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Learning Math and Science in English and in Spanish

$1.5 Million Project to Enhance Bilingual Junior High School Students’ STEM Learning

Oct. 1, 2013

To examine the effect dual language programs have on increasing mathematics and science achievement among Latino junior high students, Cal State Fullerton faculty members are spearheading an ambitious research project in Anaheim schools.

"We recognize the need to support dual immersion learning beyond the elementary grades," said Mark Ellis, associate professor of secondary education, who is leading the effort. "The project aims to build on students' linguistic, community and cultural resources to support their STEM (science, technology, engineering and mathematics) learning."

Ellis secured a $1.5 million National Science Foundation grant for "Transforming Academic and Cultural Identidad Through Biliteracy." Co-directors of the three-year project are Sam Behseta and Armando M. Martinez-Cruz, both professors of mathematics; and Natalie Tran, associate professor of educational leadership.

Grant partners are Anaheim Union High School and Anaheim City School districts, which both serve predominantly Latino student populations; the Discovery Science Center in Santa Ana; and California Association for Bilingual Education, Orange County chapter.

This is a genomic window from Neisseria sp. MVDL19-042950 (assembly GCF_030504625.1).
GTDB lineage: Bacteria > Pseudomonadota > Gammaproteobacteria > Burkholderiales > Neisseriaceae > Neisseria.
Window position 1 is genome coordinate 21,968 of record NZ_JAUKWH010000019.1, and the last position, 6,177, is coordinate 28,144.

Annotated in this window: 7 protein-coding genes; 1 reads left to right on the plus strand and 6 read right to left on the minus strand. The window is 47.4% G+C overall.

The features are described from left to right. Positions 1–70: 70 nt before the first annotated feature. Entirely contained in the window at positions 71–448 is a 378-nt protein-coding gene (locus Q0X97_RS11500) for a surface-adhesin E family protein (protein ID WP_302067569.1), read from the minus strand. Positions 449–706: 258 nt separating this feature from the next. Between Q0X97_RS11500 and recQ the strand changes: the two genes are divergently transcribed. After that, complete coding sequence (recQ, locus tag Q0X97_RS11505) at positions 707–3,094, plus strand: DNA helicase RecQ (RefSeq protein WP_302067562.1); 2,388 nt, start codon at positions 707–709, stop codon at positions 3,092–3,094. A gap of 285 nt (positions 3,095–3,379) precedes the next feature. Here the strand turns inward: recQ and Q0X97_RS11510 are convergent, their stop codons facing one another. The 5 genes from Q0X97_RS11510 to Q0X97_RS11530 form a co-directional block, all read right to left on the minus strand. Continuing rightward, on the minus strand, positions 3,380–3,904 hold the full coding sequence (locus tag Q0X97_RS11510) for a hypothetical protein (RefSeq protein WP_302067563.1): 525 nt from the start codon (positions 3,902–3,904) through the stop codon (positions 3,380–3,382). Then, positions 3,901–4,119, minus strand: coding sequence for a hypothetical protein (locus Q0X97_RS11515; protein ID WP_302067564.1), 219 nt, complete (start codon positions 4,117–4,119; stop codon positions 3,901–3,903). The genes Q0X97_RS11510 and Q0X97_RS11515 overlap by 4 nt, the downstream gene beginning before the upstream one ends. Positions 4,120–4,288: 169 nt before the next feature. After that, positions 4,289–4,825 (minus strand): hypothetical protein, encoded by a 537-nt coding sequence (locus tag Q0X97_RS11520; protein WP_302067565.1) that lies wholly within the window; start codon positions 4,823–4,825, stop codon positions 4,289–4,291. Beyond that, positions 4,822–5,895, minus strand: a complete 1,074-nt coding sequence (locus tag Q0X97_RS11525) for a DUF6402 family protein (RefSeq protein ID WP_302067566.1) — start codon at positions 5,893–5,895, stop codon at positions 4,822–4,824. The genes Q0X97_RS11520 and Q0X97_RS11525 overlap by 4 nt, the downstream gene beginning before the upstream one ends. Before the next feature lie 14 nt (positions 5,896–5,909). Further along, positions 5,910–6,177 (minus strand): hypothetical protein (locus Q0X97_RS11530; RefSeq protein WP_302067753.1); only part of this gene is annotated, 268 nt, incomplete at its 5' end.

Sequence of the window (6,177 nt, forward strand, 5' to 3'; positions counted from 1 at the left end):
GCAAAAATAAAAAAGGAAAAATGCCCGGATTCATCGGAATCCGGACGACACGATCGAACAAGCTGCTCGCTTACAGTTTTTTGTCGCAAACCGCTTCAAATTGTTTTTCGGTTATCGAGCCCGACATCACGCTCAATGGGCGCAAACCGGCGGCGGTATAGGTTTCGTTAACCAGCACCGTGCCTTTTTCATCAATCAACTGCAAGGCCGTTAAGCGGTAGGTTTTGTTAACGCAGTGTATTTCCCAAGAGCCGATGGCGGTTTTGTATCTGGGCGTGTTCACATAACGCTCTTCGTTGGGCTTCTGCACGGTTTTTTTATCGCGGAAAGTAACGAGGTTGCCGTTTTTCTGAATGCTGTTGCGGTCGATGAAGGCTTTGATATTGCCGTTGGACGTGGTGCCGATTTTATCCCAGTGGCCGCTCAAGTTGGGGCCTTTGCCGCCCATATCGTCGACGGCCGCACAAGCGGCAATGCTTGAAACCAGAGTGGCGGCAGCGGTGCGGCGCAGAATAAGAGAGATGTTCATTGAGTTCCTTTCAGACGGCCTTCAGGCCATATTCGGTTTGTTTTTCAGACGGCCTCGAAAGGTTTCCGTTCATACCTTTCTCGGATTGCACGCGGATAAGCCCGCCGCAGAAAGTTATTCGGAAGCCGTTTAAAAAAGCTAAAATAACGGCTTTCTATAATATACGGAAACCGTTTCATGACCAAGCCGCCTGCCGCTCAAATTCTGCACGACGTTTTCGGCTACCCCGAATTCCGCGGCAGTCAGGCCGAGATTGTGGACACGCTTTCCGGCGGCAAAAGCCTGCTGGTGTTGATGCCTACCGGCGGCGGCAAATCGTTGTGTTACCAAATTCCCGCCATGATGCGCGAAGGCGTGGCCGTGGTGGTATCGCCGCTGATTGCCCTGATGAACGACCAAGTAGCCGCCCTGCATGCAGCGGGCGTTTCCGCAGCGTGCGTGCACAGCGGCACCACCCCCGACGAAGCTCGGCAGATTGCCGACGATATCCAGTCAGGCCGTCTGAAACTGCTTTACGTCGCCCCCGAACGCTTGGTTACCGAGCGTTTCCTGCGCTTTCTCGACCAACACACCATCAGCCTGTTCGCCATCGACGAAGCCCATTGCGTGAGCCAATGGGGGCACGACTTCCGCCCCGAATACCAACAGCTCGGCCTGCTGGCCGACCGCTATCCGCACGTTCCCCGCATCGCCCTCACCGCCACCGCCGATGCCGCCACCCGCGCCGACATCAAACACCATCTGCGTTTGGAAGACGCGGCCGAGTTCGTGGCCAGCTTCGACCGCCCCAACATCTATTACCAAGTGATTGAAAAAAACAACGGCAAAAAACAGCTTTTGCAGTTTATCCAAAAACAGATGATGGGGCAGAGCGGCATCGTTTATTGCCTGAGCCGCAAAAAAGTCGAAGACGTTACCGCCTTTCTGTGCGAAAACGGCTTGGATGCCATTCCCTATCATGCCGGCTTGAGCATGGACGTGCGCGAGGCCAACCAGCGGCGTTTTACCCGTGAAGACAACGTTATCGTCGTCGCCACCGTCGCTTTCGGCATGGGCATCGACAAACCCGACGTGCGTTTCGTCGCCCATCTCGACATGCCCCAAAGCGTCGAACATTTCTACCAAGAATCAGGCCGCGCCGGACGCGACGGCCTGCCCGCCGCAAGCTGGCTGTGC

The prototype project targets bilingual students, transitioning from elementary school to junior high school, who will be taught mathematics and science in both English and Spanish during the seventh and eighth grade. The project will draw upon students' linguistic, familial and cultural resources to foster a strong sense of "identidad," which is Spanish for identity, toward learning and excelling in these disciplines, Ellis explained.

The study aims to improve learning outcomes for Latino students in math and science and increase their interest in pursing STEM careers, said Ellis, a National Council of Teachers of Mathematics board member.

To reach those goals, the project calls for increasing the number of secondary school teachers qualified to teach math and science content in Spanish. As part of this effort, next fall, four bilingual CSUF students preparing to teach junior high school math or science will be selected as interns, receiving $5,000 fellowships each year during the two-year internship.

Instructional materials that address new educational standards, as well as integrate cultural and community relevance for the seventh- and eighth-grade students and their families, also will be developed, said Martinez-Cruz.

"Research shows that when students are taught with methods that acknowledge and build on their strengths, all students can learn meaningful content," Martinez-Cruz noted.

Parents also will be involved as their participation is a critical factor in Latino student achievement, particularly in STEM education, added Martinez-Cruz.

Grant funding will support professional development activities for 12 teachers, or teaching fellows, from the elementary and junior high school levels. Through the Discovery Science Center, events and programs will be offered to fifth- to eight-grade students and their families to further promote math and science learning.

"As a result of the work of this project, the STEM education community will benefit from the knowledge built related to what it takes to create dynamic learning that respects and engages the linguistic and cultural dimensions of students, families and communities to promote achievement in, and positive dispositions toward, mathematics and science," Ellis said.

Tags:  Academics & Research